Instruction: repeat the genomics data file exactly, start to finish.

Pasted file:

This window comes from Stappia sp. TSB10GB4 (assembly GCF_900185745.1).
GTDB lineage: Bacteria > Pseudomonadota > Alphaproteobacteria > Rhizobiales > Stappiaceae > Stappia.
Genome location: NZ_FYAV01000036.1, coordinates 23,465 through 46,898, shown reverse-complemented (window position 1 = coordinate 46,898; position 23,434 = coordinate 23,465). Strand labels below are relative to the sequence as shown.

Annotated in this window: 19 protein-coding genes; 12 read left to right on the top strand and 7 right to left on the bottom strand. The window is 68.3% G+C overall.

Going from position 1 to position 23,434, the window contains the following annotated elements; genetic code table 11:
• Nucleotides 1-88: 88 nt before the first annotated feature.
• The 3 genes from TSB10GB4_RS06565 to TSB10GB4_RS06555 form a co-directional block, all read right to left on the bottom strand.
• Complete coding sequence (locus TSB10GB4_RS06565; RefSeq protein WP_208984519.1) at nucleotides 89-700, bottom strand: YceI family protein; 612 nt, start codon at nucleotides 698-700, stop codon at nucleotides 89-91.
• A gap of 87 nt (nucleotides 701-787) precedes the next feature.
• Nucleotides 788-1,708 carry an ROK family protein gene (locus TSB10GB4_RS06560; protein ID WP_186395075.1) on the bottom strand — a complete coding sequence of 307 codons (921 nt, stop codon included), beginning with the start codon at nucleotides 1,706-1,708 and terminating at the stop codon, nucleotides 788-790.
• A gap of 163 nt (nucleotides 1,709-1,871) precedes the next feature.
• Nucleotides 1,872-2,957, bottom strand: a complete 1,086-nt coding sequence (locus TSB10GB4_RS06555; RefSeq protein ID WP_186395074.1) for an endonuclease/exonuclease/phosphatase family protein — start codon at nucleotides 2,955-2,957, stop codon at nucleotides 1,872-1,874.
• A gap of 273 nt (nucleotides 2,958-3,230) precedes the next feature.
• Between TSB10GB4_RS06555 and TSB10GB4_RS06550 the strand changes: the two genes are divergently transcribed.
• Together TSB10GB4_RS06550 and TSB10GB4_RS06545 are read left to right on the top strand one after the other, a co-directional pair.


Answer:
This window comes from Stappia sp. TSB10GB4 (assembly GCF_900185745.1).
GTDB lineage: Bacteria > Pseudomonadota > Alphaproteobacteria > Rhizobiales > Stappiaceae > Stappia.
Genome location: NZ_FYAV01000036.1, coordinates 23,465 through 46,898, shown reverse-complemented (window position 1 = coordinate 46,898; position 23,434 = coordinate 23,465). Strand labels below are relative to the sequence as shown.

Annotated in this window: 19 protein-coding genes; 12 read left to right on the top strand and 7 right to left on the bottom strand. The window is 68.3% G+C overall.

Going from position 1 to position 23,434, the window contains the following annotated elements; genetic code table 11:
• Nucleotides 1-88: 88 nt before the first annotated feature.
• The 3 genes from TSB10GB4_RS06565 to TSB10GB4_RS06555 form a co-directional block, all read right to left on the bottom strand.
• Complete coding sequence (locus TSB10GB4_RS06565; RefSeq protein WP_208984519.1) at nucleotides 89-700, bottom strand: YceI family protein; 612 nt, start codon at nucleotides 698-700, stop codon at nucleotides 89-91.
• A gap of 87 nt (nucleotides 701-787) precedes the next feature.
• Nucleotides 788-1,708 carry an ROK family protein gene (locus TSB10GB4_RS06560; protein ID WP_186395075.1) on the bottom strand — a complete coding sequence of 307 codons (921 nt, stop codon included), beginning with the start codon at nucleotides 1,706-1,708 and terminating at the stop codon, nucleotides 788-790.
• A gap of 163 nt (nucleotides 1,709-1,871) precedes the next feature.
• Nucleotides 1,872-2,957, bottom strand: a complete 1,086-nt coding sequence (locus TSB10GB4_RS06555; RefSeq protein ID WP_186395074.1) for an endonuclease/exonuclease/phosphatase family protein — start codon at nucleotides 2,955-2,957, stop codon at nucleotides 1,872-1,874.
• A gap of 273 nt (nucleotides 2,958-3,230) precedes the next feature.
• Between TSB10GB4_RS06555 and TSB10GB4_RS06550 the strand changes: the two genes are divergently transcribed.
• Together TSB10GB4_RS06550 and TSB10GB4_RS06545 are read left to right on the top strand one after the other, a co-directional pair.